The concept of sleeping on top of a mountain in a lookout tower somehow convinced me to ride a bike 10 miles up a washed out forest road with a 30 lb. pack and hike another seven miles to climb three ladders to access the Three Fingers Lookout. The top of the ragged spire was blasted off to house the Three Fingers Lookout with dramatic drop-offs all around and views of the Cascade mountain range.
Planning for a women weekend getaway with my friend Jodie, I had to find a mountain bike to stash in the woods and pack the essential snow travel gear to make it across steep snow sections where the snow hadn’t melted out and the trail wasn’t passable yet.
It’s the first time I’ve heard of Boulder Creek Wilderness, and I’ve done my fair share of researching public lands in the state of Washington. The drive from Seattle didn’t take as long as some of my adventures and only seeing four others on the trail meant we had chosen the right time and objective.
I kept asking myself, “I’m not a biker. Why did I sign up for this?”
Jodie has an ease and confidence on the trail and bike. I have always respected her temperament in the mountains and is probably why she’s a good adventure partner for me. Finding patience in a partner makes or breaks a trip, and fortunately, she took the time to make sure I was close-by on the bike and also allowed me to try out her fancy mountain bike on the ride out.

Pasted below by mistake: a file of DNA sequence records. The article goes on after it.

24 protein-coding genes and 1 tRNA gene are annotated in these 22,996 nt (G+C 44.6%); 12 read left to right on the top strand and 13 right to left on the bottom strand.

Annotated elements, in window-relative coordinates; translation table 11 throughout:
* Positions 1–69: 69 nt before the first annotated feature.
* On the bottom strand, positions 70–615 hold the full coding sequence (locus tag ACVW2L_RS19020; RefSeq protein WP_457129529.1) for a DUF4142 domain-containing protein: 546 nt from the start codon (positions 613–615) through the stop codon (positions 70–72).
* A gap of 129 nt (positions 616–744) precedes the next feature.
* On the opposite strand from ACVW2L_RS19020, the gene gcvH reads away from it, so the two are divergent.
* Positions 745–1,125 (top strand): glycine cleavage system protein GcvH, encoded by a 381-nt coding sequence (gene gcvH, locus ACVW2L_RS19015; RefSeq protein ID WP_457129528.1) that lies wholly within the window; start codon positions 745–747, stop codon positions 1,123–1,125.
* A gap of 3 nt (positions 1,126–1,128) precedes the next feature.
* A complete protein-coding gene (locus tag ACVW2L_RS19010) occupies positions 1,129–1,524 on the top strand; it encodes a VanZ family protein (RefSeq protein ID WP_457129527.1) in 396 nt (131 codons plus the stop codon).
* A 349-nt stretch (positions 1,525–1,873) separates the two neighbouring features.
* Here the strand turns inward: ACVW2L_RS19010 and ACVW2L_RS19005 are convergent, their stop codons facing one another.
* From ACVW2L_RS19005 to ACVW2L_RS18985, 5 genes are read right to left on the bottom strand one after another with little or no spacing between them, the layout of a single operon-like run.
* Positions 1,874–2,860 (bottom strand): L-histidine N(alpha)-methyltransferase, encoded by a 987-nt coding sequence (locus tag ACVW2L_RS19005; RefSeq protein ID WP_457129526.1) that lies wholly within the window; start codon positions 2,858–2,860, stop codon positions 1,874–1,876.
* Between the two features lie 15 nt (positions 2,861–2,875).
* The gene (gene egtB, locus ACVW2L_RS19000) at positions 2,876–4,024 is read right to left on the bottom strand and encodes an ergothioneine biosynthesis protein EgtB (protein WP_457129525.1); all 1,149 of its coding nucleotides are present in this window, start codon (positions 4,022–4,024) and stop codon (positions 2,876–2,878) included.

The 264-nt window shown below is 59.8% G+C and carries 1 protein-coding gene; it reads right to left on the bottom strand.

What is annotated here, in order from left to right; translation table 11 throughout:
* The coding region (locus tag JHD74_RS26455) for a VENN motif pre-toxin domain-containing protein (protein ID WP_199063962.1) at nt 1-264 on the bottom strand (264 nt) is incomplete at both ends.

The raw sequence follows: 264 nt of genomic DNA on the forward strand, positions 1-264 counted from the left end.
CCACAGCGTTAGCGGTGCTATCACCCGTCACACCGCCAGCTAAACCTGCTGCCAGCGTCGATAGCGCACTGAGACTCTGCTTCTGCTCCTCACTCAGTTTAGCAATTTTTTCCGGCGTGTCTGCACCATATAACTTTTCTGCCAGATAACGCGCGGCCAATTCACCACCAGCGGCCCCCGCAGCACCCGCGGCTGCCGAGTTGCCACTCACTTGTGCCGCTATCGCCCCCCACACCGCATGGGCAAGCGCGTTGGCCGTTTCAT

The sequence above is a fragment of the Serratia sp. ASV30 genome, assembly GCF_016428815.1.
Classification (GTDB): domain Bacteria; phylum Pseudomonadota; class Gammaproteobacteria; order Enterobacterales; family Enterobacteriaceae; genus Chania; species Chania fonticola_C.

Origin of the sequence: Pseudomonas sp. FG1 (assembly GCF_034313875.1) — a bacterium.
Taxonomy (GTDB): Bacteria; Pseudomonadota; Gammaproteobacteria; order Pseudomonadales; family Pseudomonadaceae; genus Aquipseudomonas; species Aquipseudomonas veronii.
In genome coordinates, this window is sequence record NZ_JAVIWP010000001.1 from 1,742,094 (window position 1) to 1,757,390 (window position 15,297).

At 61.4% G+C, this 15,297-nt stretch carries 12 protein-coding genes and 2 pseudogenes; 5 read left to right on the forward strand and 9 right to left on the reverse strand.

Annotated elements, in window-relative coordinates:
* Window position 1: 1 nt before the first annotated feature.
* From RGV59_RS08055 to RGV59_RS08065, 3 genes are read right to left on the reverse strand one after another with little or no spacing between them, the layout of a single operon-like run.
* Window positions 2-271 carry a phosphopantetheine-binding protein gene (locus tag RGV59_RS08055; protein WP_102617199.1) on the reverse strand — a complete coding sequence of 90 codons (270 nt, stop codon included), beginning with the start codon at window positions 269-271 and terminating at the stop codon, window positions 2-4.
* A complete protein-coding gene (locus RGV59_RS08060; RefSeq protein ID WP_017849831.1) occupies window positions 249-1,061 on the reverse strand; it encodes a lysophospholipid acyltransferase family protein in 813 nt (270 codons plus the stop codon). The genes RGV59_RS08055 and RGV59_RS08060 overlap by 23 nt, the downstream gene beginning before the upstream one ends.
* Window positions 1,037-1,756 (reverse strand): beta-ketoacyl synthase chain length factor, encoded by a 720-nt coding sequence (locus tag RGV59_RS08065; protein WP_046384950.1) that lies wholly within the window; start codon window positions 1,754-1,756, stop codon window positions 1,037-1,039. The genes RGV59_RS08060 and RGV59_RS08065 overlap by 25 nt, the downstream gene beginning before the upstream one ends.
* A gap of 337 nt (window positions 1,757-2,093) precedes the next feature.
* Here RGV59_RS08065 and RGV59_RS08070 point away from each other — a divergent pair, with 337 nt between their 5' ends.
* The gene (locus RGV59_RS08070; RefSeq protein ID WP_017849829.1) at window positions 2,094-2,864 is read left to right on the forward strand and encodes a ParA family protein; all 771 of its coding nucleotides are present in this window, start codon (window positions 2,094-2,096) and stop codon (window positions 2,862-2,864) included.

The trip was perfect and I left feeling closer to Jodie and refreshed after watching the sunset behind the Puget Sound and also rise to the mountains in the east. The lookout is a magical place and worth the weekend adventure.
What to expect when sleeping in the lookout
The Three Fingers Lookout itself is similar to others in the Washington area, like Pilchuck. It is first-come, first-served for sleeping and has a platform the sleeps two snuggly. Since we were the later party, we slept on the floor. I’d say six is the max number you’d want in the lookout but could probably squeeze in eight. The other group cleaned the floors and did some handy work before we arrived. The shutters, or wooden window covers, take some skill to set up. Having a tall person in your group definitely helps and is better when done as a team.